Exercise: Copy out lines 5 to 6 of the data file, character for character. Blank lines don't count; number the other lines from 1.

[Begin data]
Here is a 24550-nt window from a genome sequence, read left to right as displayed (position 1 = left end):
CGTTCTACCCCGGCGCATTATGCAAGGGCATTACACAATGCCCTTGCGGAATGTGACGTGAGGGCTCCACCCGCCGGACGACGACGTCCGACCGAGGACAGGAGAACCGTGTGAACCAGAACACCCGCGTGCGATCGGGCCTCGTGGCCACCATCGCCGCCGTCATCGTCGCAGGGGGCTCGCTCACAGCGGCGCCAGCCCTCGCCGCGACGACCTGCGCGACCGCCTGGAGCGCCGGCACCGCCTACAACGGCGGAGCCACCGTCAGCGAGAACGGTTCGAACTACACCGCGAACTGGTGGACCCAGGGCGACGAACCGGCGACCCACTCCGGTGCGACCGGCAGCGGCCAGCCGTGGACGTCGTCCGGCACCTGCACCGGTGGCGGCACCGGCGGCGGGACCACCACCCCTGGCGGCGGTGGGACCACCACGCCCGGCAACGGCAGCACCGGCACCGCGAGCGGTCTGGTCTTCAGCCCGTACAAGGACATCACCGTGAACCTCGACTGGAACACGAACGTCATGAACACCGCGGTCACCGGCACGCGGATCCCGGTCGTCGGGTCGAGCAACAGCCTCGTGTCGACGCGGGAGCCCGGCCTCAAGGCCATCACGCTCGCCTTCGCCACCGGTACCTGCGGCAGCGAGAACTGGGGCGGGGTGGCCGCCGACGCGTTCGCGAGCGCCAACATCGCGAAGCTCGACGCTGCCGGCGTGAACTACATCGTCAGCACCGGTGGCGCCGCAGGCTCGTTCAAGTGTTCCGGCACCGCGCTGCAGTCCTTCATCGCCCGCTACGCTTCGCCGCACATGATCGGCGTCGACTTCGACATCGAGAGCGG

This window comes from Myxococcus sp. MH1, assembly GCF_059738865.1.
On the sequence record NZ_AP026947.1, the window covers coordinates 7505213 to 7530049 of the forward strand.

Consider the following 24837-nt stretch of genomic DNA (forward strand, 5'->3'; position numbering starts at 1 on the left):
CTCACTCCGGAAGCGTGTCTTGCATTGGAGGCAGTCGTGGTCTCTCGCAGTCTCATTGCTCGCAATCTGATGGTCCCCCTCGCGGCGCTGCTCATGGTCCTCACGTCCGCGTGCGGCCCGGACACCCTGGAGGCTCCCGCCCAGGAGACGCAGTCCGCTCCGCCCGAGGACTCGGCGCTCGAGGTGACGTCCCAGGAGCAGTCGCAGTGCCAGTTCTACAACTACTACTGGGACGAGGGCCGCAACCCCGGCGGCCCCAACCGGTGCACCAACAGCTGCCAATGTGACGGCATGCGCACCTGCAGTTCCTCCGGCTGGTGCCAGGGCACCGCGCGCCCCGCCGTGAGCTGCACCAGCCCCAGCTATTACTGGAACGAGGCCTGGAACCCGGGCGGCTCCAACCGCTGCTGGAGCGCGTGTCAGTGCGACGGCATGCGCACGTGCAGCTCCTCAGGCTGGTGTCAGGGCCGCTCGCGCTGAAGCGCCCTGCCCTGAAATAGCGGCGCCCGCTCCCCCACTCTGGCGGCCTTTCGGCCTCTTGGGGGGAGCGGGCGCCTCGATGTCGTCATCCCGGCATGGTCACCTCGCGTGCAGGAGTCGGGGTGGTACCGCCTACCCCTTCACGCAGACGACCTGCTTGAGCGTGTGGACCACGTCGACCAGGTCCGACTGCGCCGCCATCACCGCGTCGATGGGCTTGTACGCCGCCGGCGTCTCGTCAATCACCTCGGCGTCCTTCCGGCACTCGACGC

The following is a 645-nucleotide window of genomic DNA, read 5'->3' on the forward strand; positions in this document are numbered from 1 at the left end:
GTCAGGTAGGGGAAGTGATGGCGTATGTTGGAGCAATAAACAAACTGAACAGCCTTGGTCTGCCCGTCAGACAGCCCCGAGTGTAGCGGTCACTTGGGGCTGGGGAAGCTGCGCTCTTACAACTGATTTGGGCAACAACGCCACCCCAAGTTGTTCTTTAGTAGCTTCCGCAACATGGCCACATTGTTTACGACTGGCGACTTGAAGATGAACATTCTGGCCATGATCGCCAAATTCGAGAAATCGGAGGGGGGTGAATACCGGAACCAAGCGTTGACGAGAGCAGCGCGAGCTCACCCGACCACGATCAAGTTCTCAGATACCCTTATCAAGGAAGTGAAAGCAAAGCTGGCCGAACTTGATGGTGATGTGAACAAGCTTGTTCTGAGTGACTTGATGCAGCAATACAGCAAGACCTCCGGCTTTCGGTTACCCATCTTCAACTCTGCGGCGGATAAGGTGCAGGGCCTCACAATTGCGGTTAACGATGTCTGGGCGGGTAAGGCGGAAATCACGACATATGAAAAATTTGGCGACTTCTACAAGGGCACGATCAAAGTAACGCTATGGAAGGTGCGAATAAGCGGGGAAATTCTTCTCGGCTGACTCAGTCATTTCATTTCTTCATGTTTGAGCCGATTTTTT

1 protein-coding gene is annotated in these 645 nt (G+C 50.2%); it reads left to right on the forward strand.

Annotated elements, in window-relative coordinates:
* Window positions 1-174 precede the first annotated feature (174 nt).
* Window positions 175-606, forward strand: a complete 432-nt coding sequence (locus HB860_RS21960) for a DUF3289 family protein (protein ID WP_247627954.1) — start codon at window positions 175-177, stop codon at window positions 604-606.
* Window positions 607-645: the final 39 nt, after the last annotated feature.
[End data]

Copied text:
Consider the following 24837-nt stretch of genomic DNA (forward strand, 5'->3'; position numbering starts at 1 on the left):
CTCACTCCGGAAGCGTGTCTTGCATTGGAGGCAGTCGTGGTCTCTCGCAGTCTCATTGCTCGCAATCTGATGGTCCCCCTCGCGGCGCTGCTCATGGTCCTCACGTCCGCGTGCGGCCCGGACACCCTGGAGGCTCCCGCCCAGGAGACGCAGTCCGCTCCGCCCGAGGACTCGGCGCTCGAGGTGACGTCCCAGGAGCAGTCGCAGTGCCAGTTCTACAACTACTACTGGGACGAGGGCCGCAACCCCGGCGGCCCCAACCGGTGCACCAACAGCTGCCAATGTGACGGCATGCGCACCTGCAGTTCCTCCGGCTGGTGCCAGGGCACCGCGCGCCCCGCCGTGAGCTGCACCAGCCCCAGCTATTACTGGAACGAGGCCTGGAACCCGGGCGGCTCCAACCGCTGCTGGAGCGCGTGTCAGTGCGACGGCATGCGCACGTGCAGCTCCTCAGGCTGGTGTCAGGGCCGCTCGCGCTGAAGCGCCCTGCCCTGAAATAGCGGCGCCCGCTCCCCCACTCTGGCGGCCTTTCGGCCTCTTGGGGGGAGCGGGCGCCTCGATGTCGTCATCCCGGCATGGTCACCTCGCGTGCAGGAGTCGGGGTGGTACCGCCTACCCCTTCACGCAGACGACCTGCTTGAGCGTGTGGACCACGTCGACCAGGTCCGACTGCGCCGCCATCACCGCGTCGATGGGCTTGTACGCCGCCGGCGTCTCGTCAATCACCTCGGCGTCCTTCCGGCACTCGACGC